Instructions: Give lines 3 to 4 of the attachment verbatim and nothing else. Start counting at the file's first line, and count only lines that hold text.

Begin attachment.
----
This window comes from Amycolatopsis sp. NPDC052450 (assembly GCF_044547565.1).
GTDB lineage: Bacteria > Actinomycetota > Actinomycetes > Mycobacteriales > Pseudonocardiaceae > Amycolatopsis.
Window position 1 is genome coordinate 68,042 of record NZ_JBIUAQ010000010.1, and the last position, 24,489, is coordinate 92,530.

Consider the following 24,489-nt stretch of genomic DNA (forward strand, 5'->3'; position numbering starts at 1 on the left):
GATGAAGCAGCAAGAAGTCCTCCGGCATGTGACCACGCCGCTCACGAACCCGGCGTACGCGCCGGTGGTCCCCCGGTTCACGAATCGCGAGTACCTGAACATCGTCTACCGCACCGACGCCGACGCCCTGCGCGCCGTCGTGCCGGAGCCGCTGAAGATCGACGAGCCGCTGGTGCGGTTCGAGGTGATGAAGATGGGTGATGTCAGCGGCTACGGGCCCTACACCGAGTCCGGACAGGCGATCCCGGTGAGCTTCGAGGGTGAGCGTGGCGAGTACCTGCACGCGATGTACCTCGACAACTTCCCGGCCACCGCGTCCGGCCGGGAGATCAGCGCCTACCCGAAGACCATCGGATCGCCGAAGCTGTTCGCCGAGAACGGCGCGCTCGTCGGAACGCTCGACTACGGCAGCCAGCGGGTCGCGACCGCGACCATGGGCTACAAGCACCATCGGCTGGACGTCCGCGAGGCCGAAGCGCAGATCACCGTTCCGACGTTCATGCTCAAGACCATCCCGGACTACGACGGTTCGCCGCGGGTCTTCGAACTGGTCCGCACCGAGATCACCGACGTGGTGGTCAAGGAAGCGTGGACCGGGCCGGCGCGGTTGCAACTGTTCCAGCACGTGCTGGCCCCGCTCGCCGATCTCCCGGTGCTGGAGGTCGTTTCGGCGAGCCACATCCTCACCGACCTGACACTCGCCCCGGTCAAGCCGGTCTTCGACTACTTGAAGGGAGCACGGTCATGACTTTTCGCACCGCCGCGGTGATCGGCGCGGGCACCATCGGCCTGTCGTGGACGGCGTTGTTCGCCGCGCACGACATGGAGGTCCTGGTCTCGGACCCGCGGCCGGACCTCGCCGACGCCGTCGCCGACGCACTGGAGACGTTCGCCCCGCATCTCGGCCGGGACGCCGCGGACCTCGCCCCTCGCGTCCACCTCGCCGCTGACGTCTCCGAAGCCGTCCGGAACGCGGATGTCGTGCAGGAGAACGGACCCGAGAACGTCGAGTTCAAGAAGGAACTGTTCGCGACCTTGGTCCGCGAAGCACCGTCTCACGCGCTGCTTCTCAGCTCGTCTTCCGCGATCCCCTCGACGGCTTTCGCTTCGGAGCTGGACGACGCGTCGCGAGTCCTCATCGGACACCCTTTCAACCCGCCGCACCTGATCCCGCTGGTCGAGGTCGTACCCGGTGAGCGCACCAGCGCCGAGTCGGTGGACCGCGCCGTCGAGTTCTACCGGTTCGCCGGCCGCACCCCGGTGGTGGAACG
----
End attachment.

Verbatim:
Window position 1 is genome coordinate 68,042 of record NZ_JBIUAQ010000010.1, and the last position, 24,489, is coordinate 92,530.

Consider the following 24,489-nt stretch of genomic DNA (forward strand, 5'->3'; position numbering starts at 1 on the left):